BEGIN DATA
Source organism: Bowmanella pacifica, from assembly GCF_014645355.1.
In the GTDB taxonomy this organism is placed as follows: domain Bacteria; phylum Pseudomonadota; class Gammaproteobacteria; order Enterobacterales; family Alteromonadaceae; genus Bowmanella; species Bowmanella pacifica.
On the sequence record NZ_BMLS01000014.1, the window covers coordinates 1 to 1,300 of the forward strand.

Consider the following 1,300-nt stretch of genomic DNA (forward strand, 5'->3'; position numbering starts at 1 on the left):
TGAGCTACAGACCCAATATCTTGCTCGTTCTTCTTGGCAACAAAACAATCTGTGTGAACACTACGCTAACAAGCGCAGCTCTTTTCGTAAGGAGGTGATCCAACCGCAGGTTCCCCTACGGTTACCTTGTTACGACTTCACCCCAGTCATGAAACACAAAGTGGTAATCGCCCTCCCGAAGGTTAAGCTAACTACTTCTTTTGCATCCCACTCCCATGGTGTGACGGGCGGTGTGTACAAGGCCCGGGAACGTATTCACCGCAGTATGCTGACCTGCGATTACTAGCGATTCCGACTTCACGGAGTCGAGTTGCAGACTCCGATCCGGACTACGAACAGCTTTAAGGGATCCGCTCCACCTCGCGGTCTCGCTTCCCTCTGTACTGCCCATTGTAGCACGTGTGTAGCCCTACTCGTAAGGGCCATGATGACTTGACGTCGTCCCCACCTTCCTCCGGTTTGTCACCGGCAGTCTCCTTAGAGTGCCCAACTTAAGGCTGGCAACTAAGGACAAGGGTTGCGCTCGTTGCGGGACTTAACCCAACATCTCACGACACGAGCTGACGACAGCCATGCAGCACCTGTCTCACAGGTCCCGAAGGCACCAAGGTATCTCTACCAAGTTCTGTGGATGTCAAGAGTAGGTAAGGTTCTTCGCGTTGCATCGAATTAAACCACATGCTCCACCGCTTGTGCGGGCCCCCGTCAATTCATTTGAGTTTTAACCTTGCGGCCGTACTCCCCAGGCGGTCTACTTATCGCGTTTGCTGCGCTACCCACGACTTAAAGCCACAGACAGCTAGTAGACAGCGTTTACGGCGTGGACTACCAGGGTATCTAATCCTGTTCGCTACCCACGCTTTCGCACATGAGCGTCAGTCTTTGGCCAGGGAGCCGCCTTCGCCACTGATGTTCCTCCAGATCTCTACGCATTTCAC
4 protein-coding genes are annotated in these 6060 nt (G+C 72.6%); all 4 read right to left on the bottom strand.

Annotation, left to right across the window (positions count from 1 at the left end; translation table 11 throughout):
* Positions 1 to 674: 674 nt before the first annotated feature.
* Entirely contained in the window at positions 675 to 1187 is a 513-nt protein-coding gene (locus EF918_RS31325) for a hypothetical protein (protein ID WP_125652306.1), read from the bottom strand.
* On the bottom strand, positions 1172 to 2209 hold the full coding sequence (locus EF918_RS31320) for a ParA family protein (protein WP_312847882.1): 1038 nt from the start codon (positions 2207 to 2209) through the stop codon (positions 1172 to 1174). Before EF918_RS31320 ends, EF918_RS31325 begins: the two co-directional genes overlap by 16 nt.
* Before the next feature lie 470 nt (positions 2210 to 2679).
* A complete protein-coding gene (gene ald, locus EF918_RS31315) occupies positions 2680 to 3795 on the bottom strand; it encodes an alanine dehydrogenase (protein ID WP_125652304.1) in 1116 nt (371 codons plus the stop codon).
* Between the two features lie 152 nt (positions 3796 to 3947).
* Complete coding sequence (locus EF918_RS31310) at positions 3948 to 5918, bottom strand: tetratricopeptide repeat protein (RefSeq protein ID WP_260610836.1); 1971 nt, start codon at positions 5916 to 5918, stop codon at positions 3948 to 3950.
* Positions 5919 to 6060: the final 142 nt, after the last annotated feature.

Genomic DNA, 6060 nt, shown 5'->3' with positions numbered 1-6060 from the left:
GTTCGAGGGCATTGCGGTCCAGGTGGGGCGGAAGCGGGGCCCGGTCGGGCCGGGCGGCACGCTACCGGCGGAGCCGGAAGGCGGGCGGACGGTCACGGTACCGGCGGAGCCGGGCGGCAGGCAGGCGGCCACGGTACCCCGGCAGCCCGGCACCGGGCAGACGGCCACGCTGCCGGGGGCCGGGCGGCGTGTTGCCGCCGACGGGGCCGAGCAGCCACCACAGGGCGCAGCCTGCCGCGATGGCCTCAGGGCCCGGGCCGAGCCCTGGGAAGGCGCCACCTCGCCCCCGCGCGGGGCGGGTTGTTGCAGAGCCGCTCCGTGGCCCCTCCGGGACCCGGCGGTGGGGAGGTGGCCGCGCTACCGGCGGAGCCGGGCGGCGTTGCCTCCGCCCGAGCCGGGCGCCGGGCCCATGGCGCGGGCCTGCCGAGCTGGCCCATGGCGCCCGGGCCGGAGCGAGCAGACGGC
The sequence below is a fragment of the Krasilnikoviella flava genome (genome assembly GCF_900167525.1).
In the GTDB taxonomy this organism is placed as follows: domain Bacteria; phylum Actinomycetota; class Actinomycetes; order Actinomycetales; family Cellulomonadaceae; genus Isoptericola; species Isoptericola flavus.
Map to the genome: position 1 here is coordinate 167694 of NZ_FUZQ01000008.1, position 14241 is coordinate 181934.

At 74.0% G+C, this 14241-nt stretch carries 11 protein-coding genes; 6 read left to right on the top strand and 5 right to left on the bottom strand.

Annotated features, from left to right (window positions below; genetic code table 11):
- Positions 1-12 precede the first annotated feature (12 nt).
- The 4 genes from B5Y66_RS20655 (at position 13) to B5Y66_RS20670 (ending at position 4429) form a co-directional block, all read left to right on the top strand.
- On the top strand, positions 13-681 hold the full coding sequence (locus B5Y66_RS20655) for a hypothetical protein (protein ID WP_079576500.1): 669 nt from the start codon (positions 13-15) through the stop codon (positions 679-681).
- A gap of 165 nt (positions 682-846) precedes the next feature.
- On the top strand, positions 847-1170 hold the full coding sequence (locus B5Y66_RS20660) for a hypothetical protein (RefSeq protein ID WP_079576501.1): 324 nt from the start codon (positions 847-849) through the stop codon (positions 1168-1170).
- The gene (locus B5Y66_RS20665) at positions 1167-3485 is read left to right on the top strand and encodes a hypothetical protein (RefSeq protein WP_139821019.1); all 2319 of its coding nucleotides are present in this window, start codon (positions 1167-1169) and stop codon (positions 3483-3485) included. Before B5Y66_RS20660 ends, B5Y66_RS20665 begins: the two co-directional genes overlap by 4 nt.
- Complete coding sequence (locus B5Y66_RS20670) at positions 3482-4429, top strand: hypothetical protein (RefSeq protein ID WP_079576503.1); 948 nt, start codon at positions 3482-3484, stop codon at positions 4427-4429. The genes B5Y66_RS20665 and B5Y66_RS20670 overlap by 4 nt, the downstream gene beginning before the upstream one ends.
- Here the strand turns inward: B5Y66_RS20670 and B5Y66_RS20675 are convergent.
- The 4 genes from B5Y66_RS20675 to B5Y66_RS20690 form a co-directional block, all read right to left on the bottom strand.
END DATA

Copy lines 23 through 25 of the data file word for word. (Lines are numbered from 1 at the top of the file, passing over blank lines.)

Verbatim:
- Positions 1-12 precede the first annotated feature (12 nt).
- The 4 genes from B5Y66_RS20655 (at position 13) to B5Y66_RS20670 (ending at position 4429) form a co-directional block, all read left to right on the top strand.
- On the top strand, positions 13-681 hold the full coding sequence (locus B5Y66_RS20655) for a hypothetical protein (protein ID WP_079576500.1): 669 nt from the start codon (positions 13-15) through the stop codon (positions 679-681).